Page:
More information: Program Funding

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5. What costs does reimbursement cover?

The RI program covers up to 50% of eligible costs, which include the actual construction costs for a new or renovated facility as well as architect’s fees, building consultants, furnishings and equipment, land acquisition, site preparation, landscaping, parking lots, and even the interest on the loan the library, city or town takes out for the project to cover the state's share.

More information: Allowable Costs

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6. How do libraries qualify for this funding?

In order to be considered for reimbursement funding, applicants must meet the requirements of the program as specified in regulations promulgated by the Library Board of Rhode Island and OLIS. These regulations include library requirements, project requirements, application procedures, allowable costs, and contractor requirements. When a project application meets these requirements, funding approval is requested from the Director of the Department of Administration.

More information: Program Regulations

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7. Who oversees the program?

The Public Library Construction Reimbursement Program of the Office of Library and Information Services is an integral part of the state library agency’s efforts to expand and improve library services. In its capacity as the state library agency, OLIS becomes involved with a construction project from its initial stages, and sees it through project completion. An OLIS Library Program Specialist assists a library with project development and the application process to facilitate compliance with program regulations.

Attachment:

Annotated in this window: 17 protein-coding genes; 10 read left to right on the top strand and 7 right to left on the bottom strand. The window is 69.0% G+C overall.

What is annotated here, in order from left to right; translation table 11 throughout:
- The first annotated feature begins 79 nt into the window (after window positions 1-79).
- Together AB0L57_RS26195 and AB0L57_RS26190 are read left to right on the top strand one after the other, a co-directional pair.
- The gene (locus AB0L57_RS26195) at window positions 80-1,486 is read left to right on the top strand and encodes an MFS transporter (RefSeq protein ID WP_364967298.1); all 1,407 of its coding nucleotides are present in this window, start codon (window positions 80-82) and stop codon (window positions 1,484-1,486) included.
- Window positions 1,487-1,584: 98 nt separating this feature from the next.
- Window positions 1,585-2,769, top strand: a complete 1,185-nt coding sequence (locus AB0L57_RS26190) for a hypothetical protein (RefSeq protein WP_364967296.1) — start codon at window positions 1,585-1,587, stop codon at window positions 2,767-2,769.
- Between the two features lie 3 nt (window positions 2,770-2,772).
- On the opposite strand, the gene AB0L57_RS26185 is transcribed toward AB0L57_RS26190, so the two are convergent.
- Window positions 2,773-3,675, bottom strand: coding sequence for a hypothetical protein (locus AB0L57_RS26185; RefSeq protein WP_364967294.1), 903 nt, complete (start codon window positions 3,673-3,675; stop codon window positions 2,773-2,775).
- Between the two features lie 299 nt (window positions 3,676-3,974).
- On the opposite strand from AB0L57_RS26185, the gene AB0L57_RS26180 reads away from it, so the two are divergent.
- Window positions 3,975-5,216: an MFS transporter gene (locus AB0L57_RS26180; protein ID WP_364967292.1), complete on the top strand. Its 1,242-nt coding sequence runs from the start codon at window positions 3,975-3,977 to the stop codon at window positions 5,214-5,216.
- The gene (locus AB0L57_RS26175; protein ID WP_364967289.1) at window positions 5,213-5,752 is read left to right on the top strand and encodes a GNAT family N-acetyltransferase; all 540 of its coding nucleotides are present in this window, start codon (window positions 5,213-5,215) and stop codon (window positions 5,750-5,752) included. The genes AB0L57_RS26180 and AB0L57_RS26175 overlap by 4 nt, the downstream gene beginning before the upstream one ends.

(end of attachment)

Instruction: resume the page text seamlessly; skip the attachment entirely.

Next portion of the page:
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8. At what point is a reimbursement application approved?

A formal agreement for reimbursement is not signed by OLIS and the library until all project plans and specifications have been reviewed and approved, all funding is in place, and the project is ready to go out to bid. The reimbursement amount is specified in the construction reimbursement agreement.

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9. Is a construction project examined while it is underway?

The project is monitored throughout construction, and field notes and financial reports are provided to the state's Central Business Office for the final project audit, which determines the actual reimbursement payments and payment schedule.

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10. Is it possible that the actual reimbursement amount will exceed the construction agreement if a project costs more than expected?

The construction agreement specifies the maximum amount the state will reimburse, plus the interest incurred if the library or municipality borrows the state's share of the project cost. If a project runs over budget, the library or municipality must fund the additional expense; if the project comes in under budget, the reimbursement will be adjusted accordingly, as determined by the audit.

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11. When do reimbursement payments begin?

Reimbursement payments begin in the state fiscal year following the completion, acceptance and audit of the construction project, which is conducted by the Department of Administration Central Business Office. Usually the library or the city or town borrows the state share through mortgage, bonds or other loan instruments. The Central Business Office and OLIS participate in the development of the loan agreement, assuring the lender of the state's participation in the project and agreeing to the total amount of capital and interest to be reimbursed and to the terms of the mortgage or other loan.